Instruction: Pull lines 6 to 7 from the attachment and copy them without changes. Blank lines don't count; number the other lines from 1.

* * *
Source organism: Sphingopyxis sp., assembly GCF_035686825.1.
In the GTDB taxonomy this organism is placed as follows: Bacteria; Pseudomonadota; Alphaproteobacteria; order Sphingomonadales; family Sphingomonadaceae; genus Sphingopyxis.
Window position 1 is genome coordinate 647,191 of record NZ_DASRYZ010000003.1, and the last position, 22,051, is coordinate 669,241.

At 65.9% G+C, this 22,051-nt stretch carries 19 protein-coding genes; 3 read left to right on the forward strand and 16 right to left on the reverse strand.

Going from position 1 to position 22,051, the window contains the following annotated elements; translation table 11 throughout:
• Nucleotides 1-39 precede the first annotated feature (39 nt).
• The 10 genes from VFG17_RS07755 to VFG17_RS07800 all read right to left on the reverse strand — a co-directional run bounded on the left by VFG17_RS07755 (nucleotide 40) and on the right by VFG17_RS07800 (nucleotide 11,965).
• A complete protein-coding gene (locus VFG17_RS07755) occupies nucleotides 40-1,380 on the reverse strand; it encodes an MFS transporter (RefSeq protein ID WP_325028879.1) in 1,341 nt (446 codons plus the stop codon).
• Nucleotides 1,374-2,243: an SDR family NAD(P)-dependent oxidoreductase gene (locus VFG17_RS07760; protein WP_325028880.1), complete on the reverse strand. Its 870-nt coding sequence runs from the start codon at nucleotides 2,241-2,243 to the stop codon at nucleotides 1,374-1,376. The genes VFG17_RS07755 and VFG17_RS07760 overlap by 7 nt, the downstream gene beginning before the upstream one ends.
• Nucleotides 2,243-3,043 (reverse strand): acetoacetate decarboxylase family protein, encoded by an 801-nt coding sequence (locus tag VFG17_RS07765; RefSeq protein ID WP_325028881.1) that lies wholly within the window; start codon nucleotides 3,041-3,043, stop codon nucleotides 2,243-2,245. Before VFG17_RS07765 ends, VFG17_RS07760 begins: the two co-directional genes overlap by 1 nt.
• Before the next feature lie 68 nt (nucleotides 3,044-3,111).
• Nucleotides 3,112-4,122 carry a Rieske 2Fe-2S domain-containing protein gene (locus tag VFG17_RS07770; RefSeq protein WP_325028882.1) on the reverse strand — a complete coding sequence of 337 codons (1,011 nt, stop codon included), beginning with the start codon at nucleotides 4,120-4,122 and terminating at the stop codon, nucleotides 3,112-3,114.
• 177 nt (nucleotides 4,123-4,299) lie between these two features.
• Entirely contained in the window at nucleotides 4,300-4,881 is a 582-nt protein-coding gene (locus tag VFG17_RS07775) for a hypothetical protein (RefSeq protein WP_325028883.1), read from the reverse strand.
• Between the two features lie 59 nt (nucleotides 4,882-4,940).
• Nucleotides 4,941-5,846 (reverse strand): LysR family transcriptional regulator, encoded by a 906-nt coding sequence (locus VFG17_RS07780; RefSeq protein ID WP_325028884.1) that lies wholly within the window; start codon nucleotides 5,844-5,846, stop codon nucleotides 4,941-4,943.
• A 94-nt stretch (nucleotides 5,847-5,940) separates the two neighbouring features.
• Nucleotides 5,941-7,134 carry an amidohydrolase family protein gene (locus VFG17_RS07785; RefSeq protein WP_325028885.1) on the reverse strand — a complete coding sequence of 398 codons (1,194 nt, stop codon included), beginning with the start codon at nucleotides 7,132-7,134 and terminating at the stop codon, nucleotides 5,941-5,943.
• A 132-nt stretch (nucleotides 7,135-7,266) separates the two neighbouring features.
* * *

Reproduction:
• Nucleotides 1-39 precede the first annotated feature (39 nt).
• The 10 genes from VFG17_RS07755 to VFG17_RS07800 all read right to left on the reverse strand — a co-directional run bounded on the left by VFG17_RS07755 (nucleotide 40) and on the right by VFG17_RS07800 (nucleotide 11,965).